WP Offload SES relies heavily on cron functioning correctly for background processing, which allows long- running tasks to complete without having any negative impact on your users.
You’ll need to configure the cron yourself to get the best performance for WP Offload SES. This doc will walk you through the process.
Out of the box WordPress checks for cron jobs on every single page load by firing a request off to wp-cron.php, which is very inaccurate. If a site doesn’t receive any visits for a set amount of time, cron will not run during this period. This is also true of sites that implement full page caching, as WordPress is generally bypassed. Basic auth and some security plugins can also restrict cron if not correctly configured.
To ensure that cron runs more often, you need another method of hitting wp-cron.php. If your site is running on Linux and you have access to SSH you can use the built-in crontab. If not, a cron service can be used.
Regardless of which method you choose, a cron schedule of 5 minutes or less is recommended. If you’re setting this up for a Multisite installation, we recommend setting up a cron for each subsite.
There are various cron services available and most offer a free plan, however, the free plans usually limit the frequency in which cron jobs can be scheduled.
Sign up for an account at your chosen provider and proceed to create your first cron job.
Enter the URL to your site’s cron file. The free plan at www.easycron.com limits cron jobs to 10 minute intervals.
Cron will now fire every 10 minutes, regardless of whether or not any visits are received.
SSH to your server.
Open the crontab. If this is the first time, you may be asked to select an editor. Option 2 (nano) is usually the easiest.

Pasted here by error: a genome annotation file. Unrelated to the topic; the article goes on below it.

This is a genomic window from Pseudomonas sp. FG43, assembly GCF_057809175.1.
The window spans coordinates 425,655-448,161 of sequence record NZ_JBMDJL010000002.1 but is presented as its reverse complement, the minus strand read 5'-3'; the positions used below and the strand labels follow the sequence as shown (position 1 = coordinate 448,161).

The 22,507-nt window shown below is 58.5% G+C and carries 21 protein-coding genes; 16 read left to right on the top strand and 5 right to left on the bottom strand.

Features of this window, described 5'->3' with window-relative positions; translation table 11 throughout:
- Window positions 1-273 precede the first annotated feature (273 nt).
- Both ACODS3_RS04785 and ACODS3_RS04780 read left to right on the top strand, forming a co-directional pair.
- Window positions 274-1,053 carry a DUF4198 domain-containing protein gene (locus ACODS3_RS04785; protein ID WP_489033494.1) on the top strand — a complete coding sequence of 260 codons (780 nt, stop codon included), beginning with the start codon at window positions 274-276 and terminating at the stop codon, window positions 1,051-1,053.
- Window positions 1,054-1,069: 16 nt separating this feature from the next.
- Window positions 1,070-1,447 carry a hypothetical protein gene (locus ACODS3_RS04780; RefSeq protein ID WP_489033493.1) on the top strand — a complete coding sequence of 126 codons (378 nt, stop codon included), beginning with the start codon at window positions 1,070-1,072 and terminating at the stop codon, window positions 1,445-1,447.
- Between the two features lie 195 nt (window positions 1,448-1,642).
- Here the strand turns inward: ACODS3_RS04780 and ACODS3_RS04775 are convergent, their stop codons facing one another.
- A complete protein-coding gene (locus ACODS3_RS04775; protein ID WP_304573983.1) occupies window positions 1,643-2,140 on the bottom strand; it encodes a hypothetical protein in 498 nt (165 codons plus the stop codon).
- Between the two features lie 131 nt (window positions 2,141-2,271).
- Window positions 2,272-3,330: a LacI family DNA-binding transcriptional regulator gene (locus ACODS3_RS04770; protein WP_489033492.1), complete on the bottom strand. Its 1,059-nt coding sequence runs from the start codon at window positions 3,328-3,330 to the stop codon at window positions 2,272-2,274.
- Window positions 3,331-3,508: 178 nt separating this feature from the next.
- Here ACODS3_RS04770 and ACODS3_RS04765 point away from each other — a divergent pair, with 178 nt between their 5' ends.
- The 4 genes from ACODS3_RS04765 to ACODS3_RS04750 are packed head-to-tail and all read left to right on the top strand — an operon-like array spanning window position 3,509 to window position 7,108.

Add a new line to the end of the file, ensuring that you specify the absolute file path to your WordPress install.
*/5 * * * * cd /var/www/example.com/public; php -q wp-cron.php >/dev/null 2>&1
Alternatively, you can use cURL if PHP CLI causes you issues.
*/5 * * * * curl http://example.com/wp-cron.php?doing_wp_cron >/dev/null 2>&1
Hit CTRL-X followed by Y to save and exit. Cron will now fire every 5 minutes, regardless of whether or not your site receives any visits.
You can test that cron is correctly configured by installing WP Crontrol. Once installed and activated, head to Tools > Cron Events.
Each scheduled event will have it’s next run time displayed. An event which has now in the next run column is due for processing and should be handled on the next cron tick. If the next run time doesn’t update and the cron interval you have configured has elapsed, then cron jobs are not being processed. You need to check that your cron job is configured correctly, as detailed above.
Disable WP Cron
On high traffic sites, you may wish to disable WP Cron once you’ve configured a custom cron job and confirmed that it’s working correctly in order to improve page load times. To do so, add the following line to your wp-config.php file:
Once set, WordPress will no longer fire off a request to wp-cron.php on every page request.
If you’ve already configured your IAM user and defined your access keys, you can continue setting up WP Offload SES either by using the Setup Wizard or by configuring the plugin manually.
If you haven’t already created an IAM user or defined the access keys, check out our Quick Start Guide.